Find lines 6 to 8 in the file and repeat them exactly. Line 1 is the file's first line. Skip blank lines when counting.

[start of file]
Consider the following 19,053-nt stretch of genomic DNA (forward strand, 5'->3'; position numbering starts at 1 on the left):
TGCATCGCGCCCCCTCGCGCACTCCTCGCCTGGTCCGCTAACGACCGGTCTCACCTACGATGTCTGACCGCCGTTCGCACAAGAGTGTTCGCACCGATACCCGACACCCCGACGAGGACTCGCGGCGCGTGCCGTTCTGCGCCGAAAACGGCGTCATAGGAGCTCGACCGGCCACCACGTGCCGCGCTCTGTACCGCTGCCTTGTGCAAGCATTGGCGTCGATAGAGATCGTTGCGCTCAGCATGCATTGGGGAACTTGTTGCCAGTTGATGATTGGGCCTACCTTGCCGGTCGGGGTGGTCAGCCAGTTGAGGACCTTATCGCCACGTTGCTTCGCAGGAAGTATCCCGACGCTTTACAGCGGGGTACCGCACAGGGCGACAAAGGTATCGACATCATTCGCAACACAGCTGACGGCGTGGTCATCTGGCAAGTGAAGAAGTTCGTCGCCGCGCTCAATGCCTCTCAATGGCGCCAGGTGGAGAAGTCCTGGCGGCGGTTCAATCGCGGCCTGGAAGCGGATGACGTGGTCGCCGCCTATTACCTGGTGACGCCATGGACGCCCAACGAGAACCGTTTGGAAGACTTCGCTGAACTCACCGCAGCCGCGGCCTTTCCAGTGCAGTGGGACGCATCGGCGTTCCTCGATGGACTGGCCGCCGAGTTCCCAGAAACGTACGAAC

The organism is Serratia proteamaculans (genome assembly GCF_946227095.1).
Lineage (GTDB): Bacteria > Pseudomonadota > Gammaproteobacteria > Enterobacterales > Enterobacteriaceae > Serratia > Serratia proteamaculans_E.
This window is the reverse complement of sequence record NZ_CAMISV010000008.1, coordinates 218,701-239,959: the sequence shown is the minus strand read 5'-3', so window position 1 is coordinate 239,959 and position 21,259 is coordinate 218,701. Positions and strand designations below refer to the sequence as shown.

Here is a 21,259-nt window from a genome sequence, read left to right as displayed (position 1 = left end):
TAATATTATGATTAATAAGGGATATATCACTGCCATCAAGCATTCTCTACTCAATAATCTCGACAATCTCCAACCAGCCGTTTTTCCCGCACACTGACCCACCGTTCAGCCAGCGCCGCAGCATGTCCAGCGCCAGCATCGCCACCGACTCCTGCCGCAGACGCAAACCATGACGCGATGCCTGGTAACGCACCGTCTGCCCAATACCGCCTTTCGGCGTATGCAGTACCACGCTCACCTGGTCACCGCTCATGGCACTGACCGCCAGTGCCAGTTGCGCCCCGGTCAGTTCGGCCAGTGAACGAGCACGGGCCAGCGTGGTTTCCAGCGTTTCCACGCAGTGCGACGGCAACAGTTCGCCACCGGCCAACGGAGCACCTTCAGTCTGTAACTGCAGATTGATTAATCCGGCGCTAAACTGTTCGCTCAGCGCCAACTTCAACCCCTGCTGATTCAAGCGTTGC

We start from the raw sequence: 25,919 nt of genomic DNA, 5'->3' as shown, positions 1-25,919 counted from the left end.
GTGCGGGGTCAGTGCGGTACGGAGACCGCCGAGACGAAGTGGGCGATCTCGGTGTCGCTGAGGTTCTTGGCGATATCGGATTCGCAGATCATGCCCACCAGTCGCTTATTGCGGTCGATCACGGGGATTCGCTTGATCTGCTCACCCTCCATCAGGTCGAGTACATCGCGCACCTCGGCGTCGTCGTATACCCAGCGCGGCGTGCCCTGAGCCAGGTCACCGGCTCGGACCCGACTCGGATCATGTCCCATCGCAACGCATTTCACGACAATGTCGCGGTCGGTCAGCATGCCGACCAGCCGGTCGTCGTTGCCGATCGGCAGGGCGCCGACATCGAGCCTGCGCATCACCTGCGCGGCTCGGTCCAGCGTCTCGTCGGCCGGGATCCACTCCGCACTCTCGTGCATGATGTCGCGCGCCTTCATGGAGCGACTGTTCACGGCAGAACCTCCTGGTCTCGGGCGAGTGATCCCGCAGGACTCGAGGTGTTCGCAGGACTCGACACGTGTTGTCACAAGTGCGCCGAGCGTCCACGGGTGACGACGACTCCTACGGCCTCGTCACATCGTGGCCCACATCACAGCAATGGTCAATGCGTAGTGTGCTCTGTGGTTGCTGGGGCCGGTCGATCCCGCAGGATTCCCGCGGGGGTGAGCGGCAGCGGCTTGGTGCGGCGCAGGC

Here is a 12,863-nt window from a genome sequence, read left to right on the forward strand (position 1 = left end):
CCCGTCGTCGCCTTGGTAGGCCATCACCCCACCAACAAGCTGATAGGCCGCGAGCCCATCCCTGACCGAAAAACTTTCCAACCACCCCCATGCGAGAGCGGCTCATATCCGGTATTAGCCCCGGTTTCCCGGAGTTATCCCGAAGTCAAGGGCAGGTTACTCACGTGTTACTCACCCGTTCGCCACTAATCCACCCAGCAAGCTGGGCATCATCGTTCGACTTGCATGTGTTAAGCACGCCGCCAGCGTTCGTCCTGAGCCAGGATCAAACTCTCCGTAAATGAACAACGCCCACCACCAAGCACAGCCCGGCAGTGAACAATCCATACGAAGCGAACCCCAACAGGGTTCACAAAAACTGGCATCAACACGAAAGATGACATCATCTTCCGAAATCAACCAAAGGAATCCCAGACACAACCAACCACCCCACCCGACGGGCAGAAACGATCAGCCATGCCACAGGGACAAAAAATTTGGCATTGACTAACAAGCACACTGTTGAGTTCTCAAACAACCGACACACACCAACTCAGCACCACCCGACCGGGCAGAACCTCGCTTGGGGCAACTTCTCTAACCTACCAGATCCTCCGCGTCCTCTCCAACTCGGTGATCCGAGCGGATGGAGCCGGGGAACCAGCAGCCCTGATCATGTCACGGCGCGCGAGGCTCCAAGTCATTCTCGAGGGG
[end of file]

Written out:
Here is a 21,259-nt window from a genome sequence, read left to right as displayed (position 1 = left end):
TAATATTATGATTAATAAGGGATATATCACTGCCATCAAGCATTCTCTACTCAATAATCTCGACAATCTCCAACCAGCCGTTTTTCCCGCACACTGACCCACCGTTCAGCCAGCGCCGCAGCATGTCCAGCGCCAGCATCGCCACCGACTCCTGCCGCAGACGCAAACCATGACGCGATGCCTGGTAACGCACCGTCTGCCCAATACCGCCTTTCGGCGTATGCAGTACCACGCTCACCTGGTCACCGCTCATGGCACTGACCGCCAGTGCCAGTTGCGCCCCGGTCAGTTCGGCCAGTGAACGAGCACGGGCCAGCGTGGTTTCCAGCGTTTCCACGCAGTGCGACGGCAACAGTTCGCCACCGGCCAACGGAGCACCTTCAGTCTGTAACTGCAGATTGATTAATCCGGCGCTAAACTGTTCGCTCAGCGCCAACTTCAACCCCTGCTGATTCAAGCGTTGC

We start from the raw sequence: 25,919 nt of genomic DNA, 5'->3' as shown, positions 1-25,919 counted from the left end.